Nigeria’s main opposition parties agreed to an alliance to field a joint candidate to challenge President Muhammadu Buhari in next year’s presidential election, they said in a memorandum.
Buhari’s ruling All Progressive Congress (APC) split last week when one faction declared it no longer supported his government, threatening the 75-year-old former military ruler’s hopes of securing a second term in the February 2019 elections.
The splinter group, known as the Reformed-All Progressives Congress (R-APC), the People’s Democratic Party (PDP) and 37 other political parties are in the new alliance hoping to defeat the APC.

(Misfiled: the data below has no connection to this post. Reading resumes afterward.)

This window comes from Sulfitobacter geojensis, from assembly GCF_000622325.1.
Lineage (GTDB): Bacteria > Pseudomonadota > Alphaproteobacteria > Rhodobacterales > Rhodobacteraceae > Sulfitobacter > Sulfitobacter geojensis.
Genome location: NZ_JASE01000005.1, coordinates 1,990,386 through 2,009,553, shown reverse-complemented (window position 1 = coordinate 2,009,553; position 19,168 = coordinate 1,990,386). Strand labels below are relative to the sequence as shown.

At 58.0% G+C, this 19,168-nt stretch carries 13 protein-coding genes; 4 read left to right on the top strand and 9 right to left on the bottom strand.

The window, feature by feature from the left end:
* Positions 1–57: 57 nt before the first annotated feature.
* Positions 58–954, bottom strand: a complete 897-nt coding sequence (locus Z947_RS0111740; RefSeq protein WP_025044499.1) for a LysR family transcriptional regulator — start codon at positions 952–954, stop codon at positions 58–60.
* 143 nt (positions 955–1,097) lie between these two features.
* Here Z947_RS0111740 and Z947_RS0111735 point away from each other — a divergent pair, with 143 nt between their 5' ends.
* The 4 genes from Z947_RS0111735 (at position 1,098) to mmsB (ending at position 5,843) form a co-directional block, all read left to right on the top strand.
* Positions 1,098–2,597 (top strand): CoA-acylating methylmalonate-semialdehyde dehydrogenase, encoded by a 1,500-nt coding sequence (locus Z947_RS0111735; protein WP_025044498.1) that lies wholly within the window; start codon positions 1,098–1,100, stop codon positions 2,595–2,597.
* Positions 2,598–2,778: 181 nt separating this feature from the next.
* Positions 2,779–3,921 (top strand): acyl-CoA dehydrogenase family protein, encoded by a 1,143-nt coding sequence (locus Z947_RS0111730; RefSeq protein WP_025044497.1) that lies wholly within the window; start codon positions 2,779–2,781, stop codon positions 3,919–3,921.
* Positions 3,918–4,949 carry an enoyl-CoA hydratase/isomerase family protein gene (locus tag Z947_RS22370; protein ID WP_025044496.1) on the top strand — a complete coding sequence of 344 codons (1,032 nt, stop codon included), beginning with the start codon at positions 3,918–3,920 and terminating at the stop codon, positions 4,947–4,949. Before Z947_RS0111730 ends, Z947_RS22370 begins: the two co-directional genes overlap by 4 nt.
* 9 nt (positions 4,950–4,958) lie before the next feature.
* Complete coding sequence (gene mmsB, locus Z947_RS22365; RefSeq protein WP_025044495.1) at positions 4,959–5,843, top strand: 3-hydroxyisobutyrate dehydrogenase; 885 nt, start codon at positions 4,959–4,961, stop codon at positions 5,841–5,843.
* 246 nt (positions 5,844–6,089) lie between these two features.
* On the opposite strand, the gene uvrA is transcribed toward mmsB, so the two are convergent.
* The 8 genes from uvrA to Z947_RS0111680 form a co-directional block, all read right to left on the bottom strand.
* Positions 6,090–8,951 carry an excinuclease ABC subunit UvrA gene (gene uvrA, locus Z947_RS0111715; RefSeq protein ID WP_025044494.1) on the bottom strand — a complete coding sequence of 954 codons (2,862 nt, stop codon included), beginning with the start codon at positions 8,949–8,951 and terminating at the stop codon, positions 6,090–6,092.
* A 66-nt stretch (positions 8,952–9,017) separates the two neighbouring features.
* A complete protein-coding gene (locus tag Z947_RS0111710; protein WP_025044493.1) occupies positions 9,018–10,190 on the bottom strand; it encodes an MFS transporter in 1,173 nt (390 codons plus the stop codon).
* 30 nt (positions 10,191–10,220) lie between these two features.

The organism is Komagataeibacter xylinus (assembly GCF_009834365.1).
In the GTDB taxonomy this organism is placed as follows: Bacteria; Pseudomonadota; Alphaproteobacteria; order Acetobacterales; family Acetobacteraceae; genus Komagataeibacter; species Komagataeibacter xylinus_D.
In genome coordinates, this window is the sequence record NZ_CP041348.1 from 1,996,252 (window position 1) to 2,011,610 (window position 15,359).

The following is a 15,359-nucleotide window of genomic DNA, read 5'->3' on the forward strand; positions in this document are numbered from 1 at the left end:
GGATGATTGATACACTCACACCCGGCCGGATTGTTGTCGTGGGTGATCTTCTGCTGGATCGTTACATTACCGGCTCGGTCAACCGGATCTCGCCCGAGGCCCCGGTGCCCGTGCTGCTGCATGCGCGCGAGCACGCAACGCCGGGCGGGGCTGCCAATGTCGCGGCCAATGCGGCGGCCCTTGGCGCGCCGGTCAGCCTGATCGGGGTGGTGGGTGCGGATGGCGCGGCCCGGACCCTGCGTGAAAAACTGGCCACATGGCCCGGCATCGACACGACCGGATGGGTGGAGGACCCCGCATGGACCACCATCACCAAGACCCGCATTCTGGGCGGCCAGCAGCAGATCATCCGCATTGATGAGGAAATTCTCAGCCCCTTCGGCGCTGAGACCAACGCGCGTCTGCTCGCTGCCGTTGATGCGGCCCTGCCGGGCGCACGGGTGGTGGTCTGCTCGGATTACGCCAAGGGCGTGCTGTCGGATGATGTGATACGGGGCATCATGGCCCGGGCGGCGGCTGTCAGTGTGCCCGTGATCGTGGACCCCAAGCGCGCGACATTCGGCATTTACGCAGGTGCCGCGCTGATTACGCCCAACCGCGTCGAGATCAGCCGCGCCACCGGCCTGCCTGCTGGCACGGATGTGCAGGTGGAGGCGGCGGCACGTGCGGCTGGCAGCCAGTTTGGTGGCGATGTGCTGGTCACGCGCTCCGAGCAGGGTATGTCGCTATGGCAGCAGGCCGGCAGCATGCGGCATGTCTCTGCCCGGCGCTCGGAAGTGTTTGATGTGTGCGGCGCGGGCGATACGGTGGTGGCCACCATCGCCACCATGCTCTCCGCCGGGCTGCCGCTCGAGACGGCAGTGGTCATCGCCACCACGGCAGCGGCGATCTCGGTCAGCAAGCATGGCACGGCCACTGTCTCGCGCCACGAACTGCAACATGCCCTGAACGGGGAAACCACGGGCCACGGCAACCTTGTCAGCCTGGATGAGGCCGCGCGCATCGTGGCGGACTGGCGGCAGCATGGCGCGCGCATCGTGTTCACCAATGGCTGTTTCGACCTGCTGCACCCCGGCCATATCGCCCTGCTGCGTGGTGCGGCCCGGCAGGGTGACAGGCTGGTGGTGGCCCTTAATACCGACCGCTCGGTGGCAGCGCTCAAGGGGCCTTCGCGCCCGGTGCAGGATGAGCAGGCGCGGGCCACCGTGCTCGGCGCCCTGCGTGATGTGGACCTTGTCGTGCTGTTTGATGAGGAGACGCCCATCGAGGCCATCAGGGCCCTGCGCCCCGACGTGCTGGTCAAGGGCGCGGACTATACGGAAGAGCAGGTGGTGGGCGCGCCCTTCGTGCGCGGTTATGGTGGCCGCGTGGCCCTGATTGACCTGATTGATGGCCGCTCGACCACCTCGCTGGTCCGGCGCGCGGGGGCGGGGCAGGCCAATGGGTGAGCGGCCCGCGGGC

“The parties agreed to ensure the emergence of a joint presidential candidate,” said the memorandum, read out by Tom Ikimi of the PDP.
“The leadership of the parties are committed to work together in a Coalition of United Political Party (CUPP),” it said, adding the modalities of the new alliance still had to be agreed.
The alliance could pose a major threat to Buhari’s re-election bid as rifts in his APC threaten to split support for the president in Nigeria’s powerful patronage networks and among voters ahead of 2019 election.
Buhari announced in April he would seek another term. His candidacy depends on party approval, usually a formality for the incumbent.
Political parties in Nigeria must select candidates for the election between August 18 and October 7.